Sometimes you just fall in love with a location. In the case of Gustavo Minas, it was a bus station in a new city he had just moved to. Bursting with life and incredible light, Rodoviária do Plano Piloto in Brasilia, the capital of Brazil, has been his favorite playground since 2014. An ongoing project that is really quite mesmerizing, "Rodoviária" is a series worth exploring beyond the surface. I had a chance to chat with him recently and it was great to hear more about the work.
On the project, Gustavo says,
One million people pass through the Plano Piloto Bus Station in Brasilia daily. The terminal, located only a couple of kilometers from National Congress, is a meeting point which connects the Brazilian capital and its satellite cities. This constant crowd is an exception in a city full of empty spaces and alienating streets, little prone to interaction among its inhabitants. This series is a portrait of all these passengers, often immersed in moments of solitude and anticipation amid the chaos.
On whether the project was planned in some ways,
The project wasn't planned. When I moved from São Paulo to Brasilia in 2014 I was looking for busy places to shoot, as Brasilia is generally empty of people. On my way to the satellite cities, in the surroundings of the capital, I'd often pass by the bus station, and soon I realized that there was the oasis of busyness, motion, people and energy I was looking for.
On what he would like to comnmunicate through his work,
It's not that I want to communicate something, but I guess it shows another side of Brasilia, a messy and chaotic Brasilia, more lively than the rest of this city planned and built to be the government center of Brazil. Also, there's an interesting contrast between the station and the architectural order and boredom of the Esplanada dos Ministérios (just 2km away), where all the civil buildings are, including the Congress and the presidential building.
On how he views the project and how often he goes to shoot,
Though the series has been exposed physically and published over the internet, it's a place I'll always go back to as long as I live in Brasilia. Anyway, there's a lot of construction works going on, so the scenario always changes. Also, I like to observe how light changes along the seasons, illuminating different areas of the space as months pass. And there's a thing about long-term projects: they force you to see things differently. As time passes, you need to find new ways to photograph the same things you shot before. It's a great exercise. I confess I'm a bit tired of shooting there now, and I'm doing my best to avoid it, but sometimes it's just too tempting, as I know that I'll always find raw material in there.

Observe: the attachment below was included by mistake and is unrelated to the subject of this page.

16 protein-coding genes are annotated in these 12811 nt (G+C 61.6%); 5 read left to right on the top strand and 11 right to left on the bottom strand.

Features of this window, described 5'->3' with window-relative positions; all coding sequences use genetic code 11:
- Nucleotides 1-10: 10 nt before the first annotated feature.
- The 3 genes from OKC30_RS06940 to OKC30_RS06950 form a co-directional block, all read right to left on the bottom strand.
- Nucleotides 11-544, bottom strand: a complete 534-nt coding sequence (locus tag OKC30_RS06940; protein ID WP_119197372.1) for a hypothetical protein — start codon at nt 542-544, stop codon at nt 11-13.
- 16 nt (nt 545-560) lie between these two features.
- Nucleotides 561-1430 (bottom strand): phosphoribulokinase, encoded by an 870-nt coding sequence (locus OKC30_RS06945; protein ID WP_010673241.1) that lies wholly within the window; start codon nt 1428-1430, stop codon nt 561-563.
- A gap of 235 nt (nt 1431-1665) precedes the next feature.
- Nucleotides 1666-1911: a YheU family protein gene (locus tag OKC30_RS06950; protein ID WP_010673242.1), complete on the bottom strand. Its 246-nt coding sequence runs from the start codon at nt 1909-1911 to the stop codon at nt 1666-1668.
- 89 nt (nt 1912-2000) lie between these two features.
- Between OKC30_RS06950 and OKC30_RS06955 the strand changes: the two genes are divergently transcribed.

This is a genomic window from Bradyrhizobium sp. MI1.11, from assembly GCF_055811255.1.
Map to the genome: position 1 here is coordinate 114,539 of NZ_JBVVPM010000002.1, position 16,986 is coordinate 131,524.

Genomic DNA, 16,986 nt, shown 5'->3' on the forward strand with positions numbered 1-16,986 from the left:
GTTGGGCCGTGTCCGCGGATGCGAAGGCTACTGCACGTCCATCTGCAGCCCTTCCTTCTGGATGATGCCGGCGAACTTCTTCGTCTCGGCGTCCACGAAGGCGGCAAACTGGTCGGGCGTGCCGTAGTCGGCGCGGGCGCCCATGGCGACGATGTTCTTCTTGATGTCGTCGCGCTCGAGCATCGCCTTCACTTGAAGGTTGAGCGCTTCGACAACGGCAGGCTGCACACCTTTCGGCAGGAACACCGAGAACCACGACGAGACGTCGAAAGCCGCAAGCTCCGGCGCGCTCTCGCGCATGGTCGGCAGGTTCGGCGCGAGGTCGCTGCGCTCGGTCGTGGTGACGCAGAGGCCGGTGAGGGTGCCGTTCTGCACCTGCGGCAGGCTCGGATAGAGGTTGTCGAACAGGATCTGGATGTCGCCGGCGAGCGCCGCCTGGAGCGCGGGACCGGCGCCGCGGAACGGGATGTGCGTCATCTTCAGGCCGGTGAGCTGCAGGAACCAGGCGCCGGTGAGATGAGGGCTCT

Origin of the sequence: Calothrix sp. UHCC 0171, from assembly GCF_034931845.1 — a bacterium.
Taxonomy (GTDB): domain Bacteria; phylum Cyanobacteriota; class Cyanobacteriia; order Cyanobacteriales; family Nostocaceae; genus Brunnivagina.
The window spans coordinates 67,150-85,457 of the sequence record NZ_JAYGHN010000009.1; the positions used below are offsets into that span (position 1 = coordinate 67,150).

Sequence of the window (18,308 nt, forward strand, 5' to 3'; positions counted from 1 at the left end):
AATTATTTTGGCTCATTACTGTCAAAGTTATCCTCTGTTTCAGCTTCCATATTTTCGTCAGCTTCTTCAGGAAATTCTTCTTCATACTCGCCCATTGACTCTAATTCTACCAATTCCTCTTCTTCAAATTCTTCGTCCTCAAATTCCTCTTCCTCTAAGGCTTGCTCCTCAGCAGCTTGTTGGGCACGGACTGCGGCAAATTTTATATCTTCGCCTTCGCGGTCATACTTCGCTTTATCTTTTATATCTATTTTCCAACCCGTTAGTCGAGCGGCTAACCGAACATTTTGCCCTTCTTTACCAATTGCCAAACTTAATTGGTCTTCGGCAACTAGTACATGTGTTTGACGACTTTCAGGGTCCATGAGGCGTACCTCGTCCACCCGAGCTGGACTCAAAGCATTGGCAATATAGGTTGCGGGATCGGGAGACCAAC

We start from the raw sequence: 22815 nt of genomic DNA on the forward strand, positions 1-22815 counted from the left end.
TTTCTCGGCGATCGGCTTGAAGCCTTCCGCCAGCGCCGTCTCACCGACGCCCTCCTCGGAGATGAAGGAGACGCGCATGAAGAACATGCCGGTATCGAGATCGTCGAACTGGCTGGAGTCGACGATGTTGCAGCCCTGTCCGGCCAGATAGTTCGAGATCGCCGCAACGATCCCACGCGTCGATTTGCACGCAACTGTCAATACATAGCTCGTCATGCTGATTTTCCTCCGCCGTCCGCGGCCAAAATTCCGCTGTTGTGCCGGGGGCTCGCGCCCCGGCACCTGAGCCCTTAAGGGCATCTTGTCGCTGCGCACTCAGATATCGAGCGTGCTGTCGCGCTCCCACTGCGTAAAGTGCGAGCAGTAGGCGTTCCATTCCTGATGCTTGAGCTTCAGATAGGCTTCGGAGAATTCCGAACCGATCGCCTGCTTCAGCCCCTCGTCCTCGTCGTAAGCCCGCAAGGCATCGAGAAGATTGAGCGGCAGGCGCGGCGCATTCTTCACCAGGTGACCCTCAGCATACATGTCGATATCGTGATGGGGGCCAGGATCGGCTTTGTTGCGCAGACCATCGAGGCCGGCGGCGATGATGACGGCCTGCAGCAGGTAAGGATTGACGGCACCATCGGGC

Through Rambles I hope people become inspired to make long term projects, so I would love to know how you approach yours. Your work is usually categorized by places, is this usually planned? Or how does it happen?
I don't usually pick places consciously, it just happens. Most of my projects come from wanderings with no preconceived ideas in mind. I love single images, but now and then I look back at my archives and try to organize them in series, and yeah, they're generally about specific places. It's nice collecting a set of images of certain places over years, and see how the place changes, and how your approach and photography evolves too.
More about Gustavo
Bio: Gustavo Minas was born in Cássia (MG, Brazil) in 1981. He graduated in journalism from the State University of Londrina and studied language and history of photography with Carlos Moreira inSão Paulo. Since 2009, he has photographed the daily life of the cities where he lives. He currently works as a journalist and freelance photographer in Brasilia. In 2017, his 'Bus Station' series won the POY LATAM award in the category "The Future of the Cities".
You can find more of Gustavo's work here:
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